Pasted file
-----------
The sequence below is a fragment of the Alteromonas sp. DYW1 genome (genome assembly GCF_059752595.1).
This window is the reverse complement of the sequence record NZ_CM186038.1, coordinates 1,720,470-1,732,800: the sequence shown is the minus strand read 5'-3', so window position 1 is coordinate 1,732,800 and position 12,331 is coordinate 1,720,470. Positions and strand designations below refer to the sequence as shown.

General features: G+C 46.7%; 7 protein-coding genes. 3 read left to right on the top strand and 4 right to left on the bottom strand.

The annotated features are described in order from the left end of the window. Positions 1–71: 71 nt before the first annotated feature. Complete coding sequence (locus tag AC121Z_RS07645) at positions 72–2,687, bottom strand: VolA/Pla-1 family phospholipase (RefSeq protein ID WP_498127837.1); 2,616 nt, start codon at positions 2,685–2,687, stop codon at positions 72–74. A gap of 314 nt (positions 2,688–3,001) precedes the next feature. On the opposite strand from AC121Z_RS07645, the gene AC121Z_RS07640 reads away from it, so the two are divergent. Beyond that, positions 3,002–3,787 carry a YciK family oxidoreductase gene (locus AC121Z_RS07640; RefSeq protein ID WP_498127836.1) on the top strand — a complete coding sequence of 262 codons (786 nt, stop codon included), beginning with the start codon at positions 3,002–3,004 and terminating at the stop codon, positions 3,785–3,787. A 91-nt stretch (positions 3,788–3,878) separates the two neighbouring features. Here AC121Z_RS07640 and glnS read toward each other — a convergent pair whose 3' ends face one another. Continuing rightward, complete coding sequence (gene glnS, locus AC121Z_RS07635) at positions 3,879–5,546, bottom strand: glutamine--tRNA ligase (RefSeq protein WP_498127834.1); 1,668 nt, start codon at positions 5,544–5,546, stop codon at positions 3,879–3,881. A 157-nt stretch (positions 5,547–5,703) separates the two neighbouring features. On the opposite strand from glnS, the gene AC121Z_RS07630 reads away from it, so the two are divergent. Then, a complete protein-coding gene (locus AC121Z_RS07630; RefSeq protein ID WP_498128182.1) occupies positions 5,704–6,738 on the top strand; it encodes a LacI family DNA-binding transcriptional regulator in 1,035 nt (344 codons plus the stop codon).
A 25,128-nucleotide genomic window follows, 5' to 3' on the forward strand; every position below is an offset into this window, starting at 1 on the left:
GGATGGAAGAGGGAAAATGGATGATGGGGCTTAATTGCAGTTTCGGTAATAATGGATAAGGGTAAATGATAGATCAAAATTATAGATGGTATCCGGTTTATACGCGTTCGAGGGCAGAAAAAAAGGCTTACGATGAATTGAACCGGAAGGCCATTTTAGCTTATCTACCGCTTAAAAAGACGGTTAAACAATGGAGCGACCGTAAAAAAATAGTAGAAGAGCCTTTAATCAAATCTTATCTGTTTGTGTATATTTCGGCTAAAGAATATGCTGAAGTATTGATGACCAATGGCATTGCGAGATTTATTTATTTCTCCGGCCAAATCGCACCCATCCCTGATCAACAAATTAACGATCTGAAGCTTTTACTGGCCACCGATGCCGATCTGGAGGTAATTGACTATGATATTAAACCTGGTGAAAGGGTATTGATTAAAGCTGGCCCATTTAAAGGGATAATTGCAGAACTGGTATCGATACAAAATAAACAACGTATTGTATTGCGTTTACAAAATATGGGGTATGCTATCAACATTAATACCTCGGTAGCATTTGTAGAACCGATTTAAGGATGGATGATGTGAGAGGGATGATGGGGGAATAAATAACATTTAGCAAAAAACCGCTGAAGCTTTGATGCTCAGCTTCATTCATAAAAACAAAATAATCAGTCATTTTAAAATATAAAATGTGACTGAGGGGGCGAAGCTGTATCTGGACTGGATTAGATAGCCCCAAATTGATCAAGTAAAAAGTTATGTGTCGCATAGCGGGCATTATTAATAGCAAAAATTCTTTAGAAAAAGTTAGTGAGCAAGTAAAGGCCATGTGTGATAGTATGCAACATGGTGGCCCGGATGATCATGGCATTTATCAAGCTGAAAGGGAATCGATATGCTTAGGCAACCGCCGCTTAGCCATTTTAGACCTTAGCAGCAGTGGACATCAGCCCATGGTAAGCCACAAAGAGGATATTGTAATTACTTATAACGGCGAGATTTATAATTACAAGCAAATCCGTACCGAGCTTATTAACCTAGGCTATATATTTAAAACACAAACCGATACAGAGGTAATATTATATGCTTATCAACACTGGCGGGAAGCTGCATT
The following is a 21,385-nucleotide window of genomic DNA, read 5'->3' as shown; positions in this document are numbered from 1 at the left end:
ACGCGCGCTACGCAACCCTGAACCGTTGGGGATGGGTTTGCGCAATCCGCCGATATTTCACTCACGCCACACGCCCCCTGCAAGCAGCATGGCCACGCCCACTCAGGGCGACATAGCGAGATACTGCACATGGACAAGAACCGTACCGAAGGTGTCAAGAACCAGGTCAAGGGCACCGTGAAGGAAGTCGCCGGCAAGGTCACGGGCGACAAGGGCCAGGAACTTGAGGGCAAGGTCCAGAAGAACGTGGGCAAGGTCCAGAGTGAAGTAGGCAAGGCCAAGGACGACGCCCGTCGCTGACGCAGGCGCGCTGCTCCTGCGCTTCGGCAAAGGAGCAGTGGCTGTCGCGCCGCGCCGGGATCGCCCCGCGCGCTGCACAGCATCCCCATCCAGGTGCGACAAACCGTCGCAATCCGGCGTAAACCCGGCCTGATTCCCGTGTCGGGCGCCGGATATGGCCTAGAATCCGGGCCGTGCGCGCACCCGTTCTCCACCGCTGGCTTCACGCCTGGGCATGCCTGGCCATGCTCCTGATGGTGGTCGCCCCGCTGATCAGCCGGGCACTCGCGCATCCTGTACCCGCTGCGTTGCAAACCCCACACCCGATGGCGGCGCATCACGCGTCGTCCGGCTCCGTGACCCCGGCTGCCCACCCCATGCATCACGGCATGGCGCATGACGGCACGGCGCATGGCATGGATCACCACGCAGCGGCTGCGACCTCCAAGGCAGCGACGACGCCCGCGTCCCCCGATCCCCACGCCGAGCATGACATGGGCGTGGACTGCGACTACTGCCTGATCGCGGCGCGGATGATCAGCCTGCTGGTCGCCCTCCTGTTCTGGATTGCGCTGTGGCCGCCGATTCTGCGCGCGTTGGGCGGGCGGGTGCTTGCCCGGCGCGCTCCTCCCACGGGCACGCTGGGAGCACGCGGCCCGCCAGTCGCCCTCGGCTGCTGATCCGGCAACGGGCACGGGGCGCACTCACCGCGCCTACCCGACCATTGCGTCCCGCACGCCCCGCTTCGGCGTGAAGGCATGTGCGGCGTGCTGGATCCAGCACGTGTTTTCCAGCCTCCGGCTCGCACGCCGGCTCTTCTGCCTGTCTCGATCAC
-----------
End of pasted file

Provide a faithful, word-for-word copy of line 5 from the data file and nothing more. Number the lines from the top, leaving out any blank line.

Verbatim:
A 25,128-nucleotide genomic window follows, 5' to 3' on the forward strand; every position below is an offset into this window, starting at 1 on the left: